Updating an existing training course for digital freelancers by researching and adapting it for a new market
The British Council has been working in Iraq since 1940 and every year they connect with thousands of Iraqi students, teachers, artists, entrepreneurs, academics, and policymakers. The focus of their work is on providing opportunities for young people to become more civically engaged and economically productive.
In 2021, LearnJam worked with the British Council in Palestine to develop an English course for digital freelancers and an accompanying train-the-trainer course in collaboration with Gaza Sky Geeks, a local tech hub offering English classes to technically skilled graduates. Later that year, the British Council approached LearnJam to consider how these courses might also reach and benefit prospective digital freelancers in Iraq.
Years of conflict, sanctions, political and economic instability mean that young Iraqis today face major challenges in both education and employment. Iraq has one of the youngest populations in the world, with nearly half of the population under 19 years old and about a third between 15 and 29 years old, with a youth unemployment rate of approximately 36%. This project arose from a sense that emerging technologies and digital freelancing opportunities, particularly since Covid-19, could go some way towards alleviating the challenge of high youth unemployment in Iraq.
Through this project, we aimed to assess the transferability and adaptability for the Iraqi context of the English for Freelancers course that had proven a success in Palestine. As there are significant differences between the Iraqi and the Palestinian contexts, we knew that the design and implementation of the English for Freelancers courses would need to be quite different. For example, sanctions imposed on Iraq in recent decades had led to stalled progress in education, including English language curricula, methodology and the use of educational technology.
We began this new project with an initial stage of research that focused on the needs of learners, facilitators and trainers for learners in Iraq versus those in Palestine. We wanted to find answers to the following questions:
- What English language and communication skills are Iraqi learners generally lacking to compete in the global freelance market? How do these skills vary across and within cities in Iraq?
- What pedagogical skills and resources could trainers employ in improving the adequacy and effectiveness of their teaching? How can existing or future initiatives and programmes better support the trainers’ needs?
From an employer’s perspective, what knowledge and skills do learners in Iraq need to achieve in each course level if they are to be successful candidates for freelancing jobs? How do these skills compare and contrast with the Palestinian context?
Once these areas had been clarified, we could go on to address the key practical questions for this project:
- What changes needed to be made to the existing English for Freelancers course for both learners and trainers to better meet the needs of the Iraqi context?
- How could the existing English for Freelancers content and delivery be updated and improved for Iraq and yet still be applicable to the Palestinian context?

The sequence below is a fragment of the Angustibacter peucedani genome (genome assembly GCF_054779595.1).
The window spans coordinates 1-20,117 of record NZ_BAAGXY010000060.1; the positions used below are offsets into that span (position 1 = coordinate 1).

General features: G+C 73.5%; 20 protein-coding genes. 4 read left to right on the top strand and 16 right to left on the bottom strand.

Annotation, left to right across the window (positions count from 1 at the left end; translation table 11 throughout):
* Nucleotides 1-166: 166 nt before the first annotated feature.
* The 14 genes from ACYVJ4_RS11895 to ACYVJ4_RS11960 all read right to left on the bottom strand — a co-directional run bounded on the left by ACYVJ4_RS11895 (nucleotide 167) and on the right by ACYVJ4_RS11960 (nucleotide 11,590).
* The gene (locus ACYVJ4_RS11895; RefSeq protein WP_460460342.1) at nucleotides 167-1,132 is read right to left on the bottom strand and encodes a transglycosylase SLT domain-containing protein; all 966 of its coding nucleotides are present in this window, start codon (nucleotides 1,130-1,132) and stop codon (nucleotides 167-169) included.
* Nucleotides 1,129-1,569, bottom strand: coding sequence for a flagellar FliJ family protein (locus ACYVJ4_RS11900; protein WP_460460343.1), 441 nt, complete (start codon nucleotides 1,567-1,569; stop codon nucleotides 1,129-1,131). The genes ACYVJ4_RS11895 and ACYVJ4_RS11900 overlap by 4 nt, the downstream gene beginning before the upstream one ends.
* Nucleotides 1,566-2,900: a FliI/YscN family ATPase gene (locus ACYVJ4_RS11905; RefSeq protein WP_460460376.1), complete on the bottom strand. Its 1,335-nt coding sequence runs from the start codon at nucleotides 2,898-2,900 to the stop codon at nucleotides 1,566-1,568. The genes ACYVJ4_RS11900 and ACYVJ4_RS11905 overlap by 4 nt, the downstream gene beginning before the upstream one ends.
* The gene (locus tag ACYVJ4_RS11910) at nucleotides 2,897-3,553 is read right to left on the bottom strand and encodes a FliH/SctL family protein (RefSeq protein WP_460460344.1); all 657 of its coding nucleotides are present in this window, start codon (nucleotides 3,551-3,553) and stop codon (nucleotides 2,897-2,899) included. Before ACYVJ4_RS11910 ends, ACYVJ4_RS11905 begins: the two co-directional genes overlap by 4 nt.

One major highlight of this project was the delivery of a face-to-face element in the Iraqi version of the English for Freelancers course. This hadn’t been possible in our earlier project in Palestine due to Covid-19 restrictions limiting travel opportunities for trainers to attend in person.
The project’s purpose also aligned very closely with LearnJam’s. We found it very meaningful to work on a course that aims to support learners who are underserved by their national education system (due to ongoing conflict and educational disruption, Iraqi learners in general have few opportunities to study and use English beyond secondary school level). The focus on digital freelancing skills also potentially opens up more employment opportunities for young Iraqis.
Perhaps most significantly, through the initial research phase we gained insights into the Iraqi context which turned out to be critical to the design and implementation of the revised course. If we had only taken the original course from Palestine and tried to apply this directly to the Iraqi context, it wouldn’t have worked. For example, the course in Palestine used a freelancing platform which isn’t accessible in Iraq. The level of English in Iraqi graduates is also generally lower, so they needed a pre-course language test, which wasn’t part of the Palestinian course. Similarly, the Iraq course also needed some baseline introductory content about digital freelancing, whereas there was already generally higher awareness in Palestine of what this was.
The first cohort of learners has now completed the course across Baghdad, Basrah and Mosul and we look forward to hearing how their English freelancing journey continues.
- From our evaluation of the existing Palestinian course content and delivery, plus our research into the needs of learners and trainers in Iraq, we succeeded in creating one updated version of all content that’s now live in the EdApp platform for everyone to use.
- The blended “train-the-trainer” course is now tailored to the needs of trainers in Iraq and in Palestine. As part of that process, we’ve gained valuable experience in how to do the same if one day the English for Freelancers course is adapted to further new contexts.
- As part of the Iraq course updates, more support was made available in the form of explanatory documents to any tech hub partners working on this course. By developing this additional support, the ultimate result was better support for all tech hubs, wherever they are located.